Monthly Archives July 2022

Protest and Patriotism: Kota Ezawa’s “National Anthem” Video

A row of black men clad in black uniforms is down on one knee, their arms interlocked along the sideline of what is obviously a football field. Their heads are bowed, while behind them stands a row of racially varied men in casual, mostly identical civilian clothes, their arms also hooked together as they stare into the near distance.

It commands a kind of tender patriotism that asks: What is it to love one’s country, and, for that matter, to love anything?

Music from deep mournful cellos begins to play as the scene comes to life, though the figures and subsequent scenery from around the stadium are animated, and in a rich palette of colors.

It is impossible not to notice that no words are ever spoken, either from the figures on screen or any narrator. It is left to the cellos to carry the entire audio load.

But the pacing and texture of the sounds are just different enough from the original song being rep...

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Brilliant Songs #30: Tandyn Almer & The Association’s “Along Comes Mary”

It was always the “psychodramas and the traumas” that caught my ear. I must have heard The Association’s “Along Comes Mary” a thousand times in the months after its March, 1966 debut, drawn by its almost hypnotic drive, melodic refrain and multi-syllabic wordplay.

But the words tumbled forth with such breathlessness and clung together so tightly that I never saw fit to peel them apart to ponder and appreciate not only their meaning, but also the verbal dexterity they required of the singer.

Proof positive of the latter would be to stick the lyrics in front of yourself after you’ve finished here and just try to sing along as I did recently with: “And every now and then I spend/My time at rhyme and verse and curse those faults in me.” Or: “And when the masquerade is played and neighbor folks/Make jokes as who is most to blame today.” Good luck!

But over the years, it was always the “psychodramas and the trau...

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A Poem of Thanks, Belated: Ada Limón’s “The Raincoat”

I had the great good fortune of returning to my old stomping grounds in California last month, where I welcomed a grandson into this world and beheld the exquisite pleasure of seeing my daughter assume the role of motherhood. I don’t think I had really anticipated the sublime joy of those moments, though they gave rise to what did become my anticipation of all the wonders—leavened by the pretty much requisite trade-off of occasional heartaches—that lie ahead for her.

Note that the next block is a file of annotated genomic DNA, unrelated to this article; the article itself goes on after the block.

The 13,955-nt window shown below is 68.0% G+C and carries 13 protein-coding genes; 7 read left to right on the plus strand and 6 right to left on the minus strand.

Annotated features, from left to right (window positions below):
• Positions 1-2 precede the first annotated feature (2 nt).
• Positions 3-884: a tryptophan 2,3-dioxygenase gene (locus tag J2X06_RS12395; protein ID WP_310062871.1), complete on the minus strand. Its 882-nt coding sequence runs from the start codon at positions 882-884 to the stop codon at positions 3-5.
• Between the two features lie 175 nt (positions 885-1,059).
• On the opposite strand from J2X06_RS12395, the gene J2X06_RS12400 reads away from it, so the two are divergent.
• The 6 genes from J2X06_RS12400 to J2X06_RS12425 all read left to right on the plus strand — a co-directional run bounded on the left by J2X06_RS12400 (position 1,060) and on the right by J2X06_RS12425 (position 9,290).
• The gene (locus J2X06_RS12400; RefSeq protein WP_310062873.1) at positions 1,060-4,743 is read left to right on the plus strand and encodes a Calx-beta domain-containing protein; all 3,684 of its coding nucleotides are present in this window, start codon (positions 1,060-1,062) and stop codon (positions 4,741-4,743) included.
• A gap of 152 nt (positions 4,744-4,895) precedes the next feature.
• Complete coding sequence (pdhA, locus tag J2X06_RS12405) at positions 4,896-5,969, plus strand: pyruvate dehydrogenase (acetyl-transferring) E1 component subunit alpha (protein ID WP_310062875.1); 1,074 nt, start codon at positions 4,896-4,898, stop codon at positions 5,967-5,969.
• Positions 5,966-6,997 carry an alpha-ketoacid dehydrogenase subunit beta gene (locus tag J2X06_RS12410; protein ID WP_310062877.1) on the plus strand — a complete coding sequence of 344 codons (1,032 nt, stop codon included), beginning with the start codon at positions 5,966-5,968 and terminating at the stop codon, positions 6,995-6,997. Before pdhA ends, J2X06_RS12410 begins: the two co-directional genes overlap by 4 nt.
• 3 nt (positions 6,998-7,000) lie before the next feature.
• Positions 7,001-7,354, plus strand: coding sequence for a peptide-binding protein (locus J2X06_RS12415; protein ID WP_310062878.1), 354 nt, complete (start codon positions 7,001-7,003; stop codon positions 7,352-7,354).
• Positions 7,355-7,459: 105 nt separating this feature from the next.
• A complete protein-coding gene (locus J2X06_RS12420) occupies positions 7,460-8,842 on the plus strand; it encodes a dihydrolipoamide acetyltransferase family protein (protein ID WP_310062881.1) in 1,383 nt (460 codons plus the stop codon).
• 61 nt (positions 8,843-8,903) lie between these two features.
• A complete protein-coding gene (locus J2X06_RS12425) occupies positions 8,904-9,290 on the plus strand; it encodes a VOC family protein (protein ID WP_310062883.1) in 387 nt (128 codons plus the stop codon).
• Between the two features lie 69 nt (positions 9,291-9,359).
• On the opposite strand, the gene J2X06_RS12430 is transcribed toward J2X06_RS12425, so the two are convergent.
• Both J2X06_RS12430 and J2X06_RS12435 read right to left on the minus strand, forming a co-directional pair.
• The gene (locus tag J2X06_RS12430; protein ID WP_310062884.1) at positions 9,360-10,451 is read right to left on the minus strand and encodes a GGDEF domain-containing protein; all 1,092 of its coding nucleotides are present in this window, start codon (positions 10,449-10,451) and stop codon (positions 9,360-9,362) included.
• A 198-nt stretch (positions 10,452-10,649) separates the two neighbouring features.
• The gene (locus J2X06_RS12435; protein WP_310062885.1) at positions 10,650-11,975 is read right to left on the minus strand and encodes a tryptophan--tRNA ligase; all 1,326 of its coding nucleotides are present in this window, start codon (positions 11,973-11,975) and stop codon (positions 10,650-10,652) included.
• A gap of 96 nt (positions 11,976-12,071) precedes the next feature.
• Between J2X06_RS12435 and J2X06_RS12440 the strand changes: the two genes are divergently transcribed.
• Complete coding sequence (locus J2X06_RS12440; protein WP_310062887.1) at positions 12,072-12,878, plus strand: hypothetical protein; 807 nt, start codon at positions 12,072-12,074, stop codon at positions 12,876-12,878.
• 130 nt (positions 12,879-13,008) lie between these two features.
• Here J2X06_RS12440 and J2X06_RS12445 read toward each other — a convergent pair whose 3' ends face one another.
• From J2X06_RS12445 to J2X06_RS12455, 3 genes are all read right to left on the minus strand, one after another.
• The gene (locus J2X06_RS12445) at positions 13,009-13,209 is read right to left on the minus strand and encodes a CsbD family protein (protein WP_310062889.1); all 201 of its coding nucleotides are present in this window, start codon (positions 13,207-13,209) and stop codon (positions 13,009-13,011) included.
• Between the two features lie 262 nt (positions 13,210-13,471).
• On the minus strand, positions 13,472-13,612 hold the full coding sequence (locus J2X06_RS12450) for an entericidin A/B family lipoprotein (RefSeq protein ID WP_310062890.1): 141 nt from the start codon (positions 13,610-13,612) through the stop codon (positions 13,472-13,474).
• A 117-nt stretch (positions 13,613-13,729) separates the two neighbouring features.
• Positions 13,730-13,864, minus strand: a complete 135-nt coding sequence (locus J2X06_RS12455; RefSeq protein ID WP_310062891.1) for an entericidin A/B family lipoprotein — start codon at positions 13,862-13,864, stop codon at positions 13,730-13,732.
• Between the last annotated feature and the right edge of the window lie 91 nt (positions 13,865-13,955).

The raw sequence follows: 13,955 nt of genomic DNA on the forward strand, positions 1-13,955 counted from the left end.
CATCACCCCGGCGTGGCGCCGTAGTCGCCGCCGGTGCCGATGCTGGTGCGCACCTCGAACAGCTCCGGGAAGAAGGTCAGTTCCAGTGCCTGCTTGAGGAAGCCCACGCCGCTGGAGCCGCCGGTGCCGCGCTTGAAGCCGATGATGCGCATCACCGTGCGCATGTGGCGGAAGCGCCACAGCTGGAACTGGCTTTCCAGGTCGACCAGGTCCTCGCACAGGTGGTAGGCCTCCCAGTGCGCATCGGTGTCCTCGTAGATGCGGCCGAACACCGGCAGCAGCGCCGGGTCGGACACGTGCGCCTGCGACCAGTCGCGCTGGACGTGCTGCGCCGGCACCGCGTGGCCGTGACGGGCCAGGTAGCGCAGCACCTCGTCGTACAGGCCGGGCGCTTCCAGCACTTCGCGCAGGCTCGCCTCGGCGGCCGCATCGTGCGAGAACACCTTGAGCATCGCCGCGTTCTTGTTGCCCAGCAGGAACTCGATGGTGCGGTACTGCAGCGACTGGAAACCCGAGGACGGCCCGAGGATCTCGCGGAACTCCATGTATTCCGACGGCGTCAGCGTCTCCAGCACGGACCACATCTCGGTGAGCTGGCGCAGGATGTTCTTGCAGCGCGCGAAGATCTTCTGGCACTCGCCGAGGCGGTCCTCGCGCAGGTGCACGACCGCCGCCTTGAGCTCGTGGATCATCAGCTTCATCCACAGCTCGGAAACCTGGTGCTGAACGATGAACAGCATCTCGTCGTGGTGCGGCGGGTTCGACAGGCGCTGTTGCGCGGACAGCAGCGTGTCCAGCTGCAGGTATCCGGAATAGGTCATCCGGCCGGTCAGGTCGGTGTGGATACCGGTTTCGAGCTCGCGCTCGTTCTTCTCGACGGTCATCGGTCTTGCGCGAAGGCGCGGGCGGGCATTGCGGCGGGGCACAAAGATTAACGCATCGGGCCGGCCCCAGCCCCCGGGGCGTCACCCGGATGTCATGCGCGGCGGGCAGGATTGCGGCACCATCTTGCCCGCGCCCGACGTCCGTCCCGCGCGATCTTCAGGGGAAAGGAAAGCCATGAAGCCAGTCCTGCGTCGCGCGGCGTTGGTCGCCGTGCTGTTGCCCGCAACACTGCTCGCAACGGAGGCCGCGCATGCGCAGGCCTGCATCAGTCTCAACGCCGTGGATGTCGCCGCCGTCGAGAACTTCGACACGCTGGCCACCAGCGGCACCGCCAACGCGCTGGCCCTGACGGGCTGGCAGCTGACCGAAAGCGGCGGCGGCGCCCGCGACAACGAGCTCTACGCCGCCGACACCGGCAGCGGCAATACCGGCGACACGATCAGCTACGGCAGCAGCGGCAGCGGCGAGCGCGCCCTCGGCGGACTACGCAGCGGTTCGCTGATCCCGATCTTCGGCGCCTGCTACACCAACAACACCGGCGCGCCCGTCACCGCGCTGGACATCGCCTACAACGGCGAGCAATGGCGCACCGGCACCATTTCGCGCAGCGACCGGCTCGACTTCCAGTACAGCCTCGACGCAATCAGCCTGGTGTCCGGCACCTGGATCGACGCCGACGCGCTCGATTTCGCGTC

Like most all grandparents I have ever heard from, I was about bursting with joy to hold, nuzzle and coo with the little guy before retreating for a spell, returning again, retreating again, all in the knowledge there had been little to no retreat for the parents in this equation.

Right about the time their child takes its first breath, parents can hardly take a breath of their own without concern for their child’s welfare.

For them, atte...

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Life on the Farm: E.B. White’s “Death of a Pig”

Like all city boys (I spent my formative years in Los Angeles), I was enchanted when I finally got out to the radically different milieus of the coastal beaches, the small town countryside, the mountains that became visible around the LA basin when the smog finally lifted in winter, and the deserts that sprawled out seemingly to infinity on the far side of San Bernardino.

The slower pace, the natural grandeur, the different recreations and preoccupations engendered by distance from the urban hubbub.

It was like a new life had been opened to me, featuring new vistas over which my eyes could wander and my heart could soar.

By the time my year and a half or so of farm living was up, we would wind up eating both Beatrice and Abby, an occurrence that had me wondering about the wisdom of ever having given them names.

These feelings only quickened as I graduated from college and a school for the severely handicap...

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Who Would Be on Your Train? A “This Is Us” Tribute

A  beautiful woman—the matriarch in the sprawling, multi-generational television show “This is Us”—is sitting alone, gazing out the window of a luxurious passenger train car. What appears to be a porter—well-dressed and dignified—looms over her shoulder, but before he says anything, she informs him she is waiting for someone.

But then she launches into an impromptu reminiscence on her long-dead father’s love of such trains, and his promise that someday the two of them would journey on one. Whereupon she looks happily up at the porter and invites him to “sit with me.”

Soon, she is asking him to recite a poem they both apparently know, and it becomes obvious they are familiar with each other. Then, courtly as it is possible to be, he asks, “Would you like to go to the bar car with me, Rebecca?”

Now she repeats that she is waiting for someone, and he replies, “I know.”

And he rises, inviting her to f...

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